The death of Frederick VII on the 17th November 1863 reignited separatist sentiment in the German-speaking territories of the country; indeed they had already been forced to submit to the monarch's policy of “degermanisation”. In fact on the 19th March 1863, Holstein had once again demanded the protection of the German Confederation in an attempt to head off Frederick VII's renewed efforts to bring the territory under complete Danish jurisdiction. The King's death, shortly after the announcement of a new shared constitution for the duchies and Denmark, triggered the succession crisis which all had feared ten years before: Christian IX saw himself contested as the rightful ruler of the duchies by Frederick of Augustenburg, whose father had in fact renounced his right over the territories in London.
The risk of serious rebellion in the region came to a head when the diet of Frankfurt officially supported those fighting for independence. Using the London protocol as a pretext for his views on the duchies, Bismarck proposed that Austria serve as mediator in the conflict, and that the Prince of Augustenburg should be removed. Palmerston, who had been Minister of Foreign Affairs during the first conflict and now Prime Minister, surveyed the situation with interest: Prussia's position was no more reassuring for Great Britain than it had been ten years earlier.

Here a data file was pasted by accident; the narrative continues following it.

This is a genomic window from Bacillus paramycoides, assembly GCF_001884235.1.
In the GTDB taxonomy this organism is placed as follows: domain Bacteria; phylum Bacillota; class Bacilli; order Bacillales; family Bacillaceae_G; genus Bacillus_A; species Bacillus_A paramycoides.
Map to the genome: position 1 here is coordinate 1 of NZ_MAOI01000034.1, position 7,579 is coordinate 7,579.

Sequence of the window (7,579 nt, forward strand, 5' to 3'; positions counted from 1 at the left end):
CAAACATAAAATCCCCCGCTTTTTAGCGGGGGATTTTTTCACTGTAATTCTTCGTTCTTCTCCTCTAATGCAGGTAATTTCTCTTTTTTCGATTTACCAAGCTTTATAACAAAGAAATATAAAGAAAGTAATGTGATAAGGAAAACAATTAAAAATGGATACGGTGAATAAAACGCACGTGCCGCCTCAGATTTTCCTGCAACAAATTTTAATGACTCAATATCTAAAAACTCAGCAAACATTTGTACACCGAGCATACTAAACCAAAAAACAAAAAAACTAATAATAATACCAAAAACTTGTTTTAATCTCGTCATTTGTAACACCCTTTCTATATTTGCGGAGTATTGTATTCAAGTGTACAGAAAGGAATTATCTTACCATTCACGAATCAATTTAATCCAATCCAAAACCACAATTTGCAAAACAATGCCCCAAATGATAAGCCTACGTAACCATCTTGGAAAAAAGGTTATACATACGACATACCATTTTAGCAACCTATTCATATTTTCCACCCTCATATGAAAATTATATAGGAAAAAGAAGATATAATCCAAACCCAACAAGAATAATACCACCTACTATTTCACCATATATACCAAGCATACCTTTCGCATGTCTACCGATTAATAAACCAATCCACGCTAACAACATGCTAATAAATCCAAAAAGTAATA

Napoleon III’s support of Prussia

The Minister-President Otto von Bismarck, by an unknown artistIndeed, Palmerston proposed a Franco-British armed mediation to Napoleon III, so as not to let Prussia and Austria alone intervene in the conflict, and thereby run the risk that these two countries would take advantage of the situation and assume control of the duchies; indeed this was an outcome which had well been anticipated in a secret Franco-British agreement signed by the two countries on the 16th January 1864. Bismarck was worried about what the French emperor's response would be, because he knew that victory in the duchies could not be obtained if the fight spread to any other European fronts. The chancellor's support for the Russians against the Polish insurrection of 1862-3 had led to a cooling of relations between Prussia and France. At any rate, Napoleon III's refusal to intervene greatly satisfied Bismarck.